Gambling tycoon sells rest of Empire Online to Party Gaming

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Noam Lanir, owner of the online gambling company Empire Online, is selling his remaining shares in the beleaguered company to arch-rival PartyGaming for $40 million, it was reported today. reported that Lanir appears to be finished with the gambling business following his decision to sell his remaining stake in his company.

Empire used to provide online poker to their players through a Party Poker skin, which means Empire players played with PartyPoker players but under an EmpirePoker banner. However, the two companies had a falling out when PartyPoker decided to cut their numerous skins.

Empire Prestige Online was hit hard by the UIGEA as their shares were traded publicly on the London Stock Exchange. The company was worth $928 million when they listed around 18 months ago, but the overall value of the company plummeted following the passing of the bill through the US Senate, losing around 80% of its paper value. The company is now valued at $244 million.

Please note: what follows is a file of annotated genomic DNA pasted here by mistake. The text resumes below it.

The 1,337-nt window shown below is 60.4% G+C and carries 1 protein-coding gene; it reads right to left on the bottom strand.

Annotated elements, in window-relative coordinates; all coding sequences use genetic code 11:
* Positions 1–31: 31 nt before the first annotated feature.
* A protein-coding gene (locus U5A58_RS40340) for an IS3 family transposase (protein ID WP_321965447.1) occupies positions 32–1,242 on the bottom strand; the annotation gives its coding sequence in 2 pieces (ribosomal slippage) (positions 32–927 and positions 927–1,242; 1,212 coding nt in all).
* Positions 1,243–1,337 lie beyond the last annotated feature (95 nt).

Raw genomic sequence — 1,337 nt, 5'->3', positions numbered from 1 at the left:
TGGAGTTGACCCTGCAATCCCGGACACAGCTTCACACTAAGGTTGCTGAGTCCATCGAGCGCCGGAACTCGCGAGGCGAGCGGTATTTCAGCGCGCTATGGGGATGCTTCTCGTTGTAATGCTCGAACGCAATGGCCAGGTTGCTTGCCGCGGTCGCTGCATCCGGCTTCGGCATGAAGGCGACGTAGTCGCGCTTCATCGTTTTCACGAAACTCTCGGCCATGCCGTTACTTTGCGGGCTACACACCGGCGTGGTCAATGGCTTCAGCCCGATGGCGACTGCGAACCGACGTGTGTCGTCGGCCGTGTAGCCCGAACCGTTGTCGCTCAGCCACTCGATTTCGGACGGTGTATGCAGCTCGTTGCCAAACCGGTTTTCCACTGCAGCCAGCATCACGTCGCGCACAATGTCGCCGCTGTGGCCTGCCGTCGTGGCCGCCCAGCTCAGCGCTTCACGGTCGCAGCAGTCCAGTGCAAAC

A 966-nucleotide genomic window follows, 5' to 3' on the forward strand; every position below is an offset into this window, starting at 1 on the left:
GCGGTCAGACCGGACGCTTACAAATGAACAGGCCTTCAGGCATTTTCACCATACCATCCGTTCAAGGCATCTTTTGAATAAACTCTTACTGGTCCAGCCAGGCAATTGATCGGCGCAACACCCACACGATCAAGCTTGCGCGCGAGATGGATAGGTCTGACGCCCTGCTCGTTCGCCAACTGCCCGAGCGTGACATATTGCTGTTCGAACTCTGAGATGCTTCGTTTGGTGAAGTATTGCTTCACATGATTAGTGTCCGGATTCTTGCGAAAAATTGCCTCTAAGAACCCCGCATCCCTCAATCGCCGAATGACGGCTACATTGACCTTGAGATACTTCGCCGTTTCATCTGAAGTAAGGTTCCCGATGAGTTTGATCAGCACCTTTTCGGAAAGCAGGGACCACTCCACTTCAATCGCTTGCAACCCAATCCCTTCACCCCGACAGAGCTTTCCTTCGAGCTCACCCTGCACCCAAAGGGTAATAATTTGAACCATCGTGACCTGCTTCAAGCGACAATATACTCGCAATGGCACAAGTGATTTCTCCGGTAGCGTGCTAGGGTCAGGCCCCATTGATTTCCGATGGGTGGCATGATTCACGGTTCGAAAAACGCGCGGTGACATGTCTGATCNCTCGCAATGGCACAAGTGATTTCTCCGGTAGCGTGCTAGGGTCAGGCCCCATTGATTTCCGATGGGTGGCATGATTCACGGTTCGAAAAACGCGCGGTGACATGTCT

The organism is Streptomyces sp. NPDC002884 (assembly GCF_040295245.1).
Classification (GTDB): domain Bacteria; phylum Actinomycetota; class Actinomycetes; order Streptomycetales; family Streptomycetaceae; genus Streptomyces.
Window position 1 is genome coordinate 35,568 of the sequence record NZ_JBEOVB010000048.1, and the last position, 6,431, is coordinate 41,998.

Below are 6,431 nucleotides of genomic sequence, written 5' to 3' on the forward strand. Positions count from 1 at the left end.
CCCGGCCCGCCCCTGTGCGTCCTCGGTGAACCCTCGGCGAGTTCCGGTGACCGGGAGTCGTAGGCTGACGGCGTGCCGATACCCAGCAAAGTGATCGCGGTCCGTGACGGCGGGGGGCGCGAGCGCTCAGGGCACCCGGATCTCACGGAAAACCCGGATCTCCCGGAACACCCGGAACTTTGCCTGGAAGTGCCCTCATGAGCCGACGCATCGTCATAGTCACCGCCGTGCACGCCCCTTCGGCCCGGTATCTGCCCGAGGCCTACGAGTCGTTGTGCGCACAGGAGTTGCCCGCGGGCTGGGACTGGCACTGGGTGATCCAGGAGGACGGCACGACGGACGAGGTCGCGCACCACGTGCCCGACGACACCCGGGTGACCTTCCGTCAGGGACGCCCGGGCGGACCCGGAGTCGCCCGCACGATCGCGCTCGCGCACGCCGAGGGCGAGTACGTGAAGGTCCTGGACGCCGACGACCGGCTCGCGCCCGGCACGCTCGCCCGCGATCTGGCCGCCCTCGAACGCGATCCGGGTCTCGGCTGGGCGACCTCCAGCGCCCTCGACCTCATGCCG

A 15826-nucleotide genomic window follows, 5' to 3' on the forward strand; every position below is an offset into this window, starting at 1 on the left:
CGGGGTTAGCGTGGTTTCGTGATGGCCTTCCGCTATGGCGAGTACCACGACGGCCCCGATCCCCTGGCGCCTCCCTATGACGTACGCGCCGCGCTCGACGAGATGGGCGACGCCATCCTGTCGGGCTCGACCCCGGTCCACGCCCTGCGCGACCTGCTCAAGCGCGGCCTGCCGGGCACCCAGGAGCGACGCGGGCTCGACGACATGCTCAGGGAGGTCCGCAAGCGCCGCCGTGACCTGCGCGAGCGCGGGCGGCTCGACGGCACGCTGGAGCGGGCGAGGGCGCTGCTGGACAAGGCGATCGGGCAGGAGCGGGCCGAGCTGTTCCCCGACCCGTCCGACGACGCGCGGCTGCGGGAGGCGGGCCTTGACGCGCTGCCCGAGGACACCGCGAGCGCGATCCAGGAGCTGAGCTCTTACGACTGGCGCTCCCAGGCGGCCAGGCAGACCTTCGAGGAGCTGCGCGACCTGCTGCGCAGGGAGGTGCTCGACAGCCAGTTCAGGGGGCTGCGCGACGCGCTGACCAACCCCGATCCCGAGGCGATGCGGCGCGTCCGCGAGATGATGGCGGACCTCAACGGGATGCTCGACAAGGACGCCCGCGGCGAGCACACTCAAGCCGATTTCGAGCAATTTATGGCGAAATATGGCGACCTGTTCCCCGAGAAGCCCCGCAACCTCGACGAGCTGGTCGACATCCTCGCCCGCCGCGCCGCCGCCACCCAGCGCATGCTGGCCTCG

The sale deal with PartyGaming, which has been keen to pick up some acquisitions, is expected to be finalized by the end of the week, reports.

It is understood Noam Lanir will use the proceeds from the sale to invest in real estate.

Other Israeli-owned online gambling companies are expected to go down the same road, with Ladbrokes tipped to finalize their purchase of 888 Holdings, and experts saying Playtech will be looking for buyers also.

PartyGaming has recovered from the initial shock of the unexpected UIGEA, with a recent trading report to the London Stock Exchange showing signs of clear stabilization.

There are also rumors floating around the online gambling industry that suggest PartyGaming may soon reopen their online poker and online casino games to the US market, but there has been no official statement from PartyGaming about any plans regarding this.

If they were to enter back into the US market, it would be bad news for the online gambling companies like PokerStars and Bodog, two companies who have benefited greatly from the decisions by PartyGaming and 888 Holdings to withdraw from the lucrative US market.